• Many times, I find that I over plan my lessons and don't always get to the end. If that's the case, explain how you opened your lesson the following day with the closure from the lesson s/he saw. If this happens to me, I like to email this as soon as a can the next day, long with some results of your closure, like pictures of a few exit tickets.
    • Remember, there is ALWAYS something you can do better next time. Be honest with your observer and yourself :)
    • If an administrator makes a recommendation for improvement, remember to get specific clarification of what they mean EXACTLY. We know as teachers that kids can rarely do much with vague feedback like "add more details," and the same goes for us. Don't leave until you are clear on what is expected of you next time.
3. Practice. If anyone ever watched me drive to school in the morning, they'd think I was bonkers. Many times, I am talking away to myself, practicing the lesson that I'm about to give that day. For me, practicing my words is a huge help in executing my lesson. It allows me to refine what I want to say and ensures that I don't forget any essential details.

4. Slow down. You can always tell when I'm nervous because my mouth goes a mile a minute and my breathing is loud and shallow - two qualities that don't go over well when delivering a lesson to middle schoolers! If this happens to you, take a few deep, deliberate breaths and SLOW DOWN. Wait time is so important anyway, but especially important when you are getting observed. Pose a question to students and then take one full breath before asking for answers.

5. Channel chatty students with a pair/share. When kids are little over-excited and I find that they are all trying to chat and call out the answers at once, say something like, "Wow! You all have a lot to say about this! Turn and talk to your table and agree to three ideas to share." This will give the kids time to get the chattiness out of the way without it looking like you've lost control. Just be sure that when it's time to come back together, you wait until there is complete silence in the room before beginning.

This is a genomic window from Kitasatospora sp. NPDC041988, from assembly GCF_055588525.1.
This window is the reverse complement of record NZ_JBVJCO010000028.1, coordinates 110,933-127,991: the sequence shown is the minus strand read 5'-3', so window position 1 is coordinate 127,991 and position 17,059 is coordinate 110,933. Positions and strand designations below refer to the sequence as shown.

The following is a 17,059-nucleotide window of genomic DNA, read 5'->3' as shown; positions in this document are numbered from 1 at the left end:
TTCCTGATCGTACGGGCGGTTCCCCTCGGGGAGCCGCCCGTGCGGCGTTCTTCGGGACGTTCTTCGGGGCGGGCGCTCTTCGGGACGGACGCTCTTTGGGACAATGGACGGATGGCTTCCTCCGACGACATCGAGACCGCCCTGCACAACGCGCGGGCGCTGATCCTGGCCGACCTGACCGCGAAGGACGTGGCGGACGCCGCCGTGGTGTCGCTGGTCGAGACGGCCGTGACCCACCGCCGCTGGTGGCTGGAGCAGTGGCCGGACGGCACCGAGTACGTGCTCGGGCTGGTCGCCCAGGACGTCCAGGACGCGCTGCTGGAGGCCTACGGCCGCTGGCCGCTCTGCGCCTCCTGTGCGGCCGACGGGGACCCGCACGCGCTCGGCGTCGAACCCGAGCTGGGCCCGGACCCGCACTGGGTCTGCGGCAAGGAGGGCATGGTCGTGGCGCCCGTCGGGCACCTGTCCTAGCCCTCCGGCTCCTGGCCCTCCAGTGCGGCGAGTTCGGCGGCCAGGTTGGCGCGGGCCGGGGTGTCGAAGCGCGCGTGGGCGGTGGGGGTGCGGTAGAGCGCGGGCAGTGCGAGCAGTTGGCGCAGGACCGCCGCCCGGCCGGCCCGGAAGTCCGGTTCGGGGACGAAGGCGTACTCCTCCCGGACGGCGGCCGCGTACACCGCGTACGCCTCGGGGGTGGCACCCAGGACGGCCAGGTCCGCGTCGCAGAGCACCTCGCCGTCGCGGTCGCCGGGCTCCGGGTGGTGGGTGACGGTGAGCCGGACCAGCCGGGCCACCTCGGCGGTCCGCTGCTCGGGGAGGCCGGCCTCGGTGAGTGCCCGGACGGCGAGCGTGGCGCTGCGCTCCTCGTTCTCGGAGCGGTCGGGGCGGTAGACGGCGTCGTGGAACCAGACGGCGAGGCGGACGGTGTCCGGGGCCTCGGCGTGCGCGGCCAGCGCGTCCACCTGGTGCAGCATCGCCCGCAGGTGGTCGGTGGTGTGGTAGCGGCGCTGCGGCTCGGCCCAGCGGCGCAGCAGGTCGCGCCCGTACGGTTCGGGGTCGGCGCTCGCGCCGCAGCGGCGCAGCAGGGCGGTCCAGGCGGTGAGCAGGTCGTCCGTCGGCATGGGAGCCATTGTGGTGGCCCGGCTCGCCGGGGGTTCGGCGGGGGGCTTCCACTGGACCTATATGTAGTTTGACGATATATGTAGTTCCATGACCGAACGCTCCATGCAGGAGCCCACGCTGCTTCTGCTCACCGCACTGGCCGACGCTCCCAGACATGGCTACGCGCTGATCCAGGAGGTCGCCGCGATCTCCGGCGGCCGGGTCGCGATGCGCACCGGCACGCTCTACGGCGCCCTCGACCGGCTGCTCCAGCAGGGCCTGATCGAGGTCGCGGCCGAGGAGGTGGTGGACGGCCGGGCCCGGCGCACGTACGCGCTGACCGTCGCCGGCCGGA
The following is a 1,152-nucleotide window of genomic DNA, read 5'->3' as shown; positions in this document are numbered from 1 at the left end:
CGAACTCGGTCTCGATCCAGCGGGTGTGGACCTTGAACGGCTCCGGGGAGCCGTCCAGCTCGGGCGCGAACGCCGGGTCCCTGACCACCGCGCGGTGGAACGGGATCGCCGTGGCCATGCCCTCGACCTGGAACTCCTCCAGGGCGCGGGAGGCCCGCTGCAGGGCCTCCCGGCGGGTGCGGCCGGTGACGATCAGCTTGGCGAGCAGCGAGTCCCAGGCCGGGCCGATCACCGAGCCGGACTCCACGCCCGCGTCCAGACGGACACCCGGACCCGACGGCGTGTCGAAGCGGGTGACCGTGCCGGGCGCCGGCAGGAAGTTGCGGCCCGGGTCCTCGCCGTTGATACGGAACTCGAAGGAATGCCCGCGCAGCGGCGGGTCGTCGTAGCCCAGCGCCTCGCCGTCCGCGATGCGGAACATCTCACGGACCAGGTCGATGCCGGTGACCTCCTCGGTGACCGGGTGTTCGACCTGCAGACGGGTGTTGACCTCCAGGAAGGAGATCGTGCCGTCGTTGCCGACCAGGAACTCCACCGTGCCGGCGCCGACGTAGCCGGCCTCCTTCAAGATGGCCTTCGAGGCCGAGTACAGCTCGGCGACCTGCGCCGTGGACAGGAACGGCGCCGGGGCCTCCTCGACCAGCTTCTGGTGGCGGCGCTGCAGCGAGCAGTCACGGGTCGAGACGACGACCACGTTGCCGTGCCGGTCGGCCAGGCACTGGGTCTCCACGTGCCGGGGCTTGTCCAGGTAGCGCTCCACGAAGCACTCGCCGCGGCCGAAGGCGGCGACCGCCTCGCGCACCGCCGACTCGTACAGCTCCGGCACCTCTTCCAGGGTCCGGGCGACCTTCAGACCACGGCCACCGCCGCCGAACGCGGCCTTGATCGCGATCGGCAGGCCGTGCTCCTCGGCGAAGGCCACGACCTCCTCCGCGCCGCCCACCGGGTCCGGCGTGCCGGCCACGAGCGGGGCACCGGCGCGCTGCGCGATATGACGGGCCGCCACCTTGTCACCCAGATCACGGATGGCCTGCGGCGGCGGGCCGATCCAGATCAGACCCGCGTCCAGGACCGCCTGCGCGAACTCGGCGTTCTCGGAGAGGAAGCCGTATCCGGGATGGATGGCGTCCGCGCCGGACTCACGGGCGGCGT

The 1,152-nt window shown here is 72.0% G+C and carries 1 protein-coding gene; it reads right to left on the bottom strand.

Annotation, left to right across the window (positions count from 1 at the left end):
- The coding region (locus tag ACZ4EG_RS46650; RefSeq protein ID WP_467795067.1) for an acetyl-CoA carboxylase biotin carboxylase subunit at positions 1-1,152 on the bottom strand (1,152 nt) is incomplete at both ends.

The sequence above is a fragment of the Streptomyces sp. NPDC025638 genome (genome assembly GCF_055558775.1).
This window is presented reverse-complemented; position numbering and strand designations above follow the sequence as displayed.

Think, Pair, Share in action

6. If possible, videotape the lesson. I've talked before about my love for the SWIVL. But even if you don't have a SWIVL, taping yourself (with permission, of course!) during an observation is AMAZING because it allows you and your observer to go back and critique together. This is such an empowering experience and allows for much better feedback. 

SWIVL device

Okay, there you have it! Yes, getting observed is not easy, but it can be a lot less painful with these tips. Did I forget anything? Any tips to share? I'd love to hear from you!!

Saturday, February 24, 2018

Revising and Editing Made Easy!

Hey Friends! I've just got a quick post for today. I'm working on a few different "big" posts, but the events of the last week and half have really got me down and I've been struggling with getting stuff done. School shootings always make me pause, but for some reason, this one has just really got me on edge. My thoughts and prayers are with everyone affected by the events in Florida, and my actions are aligned with folks looking to make some real change about how we discuss guns and mental illness in this country. Have you seen the #armmewith movement happening over on Instagram? There's been over 9,000 photos uploaded and tagged so far. I hope you consider joining the movement. You can download a template to make your own poster here.

#armmewith movement

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So, on a lighter note... 

A few weeks ago, I was cleaning out my digital files and I came across this little number that I had created my very first year of teaching:

My Mini-Lesson Newsletter from my first year teaching!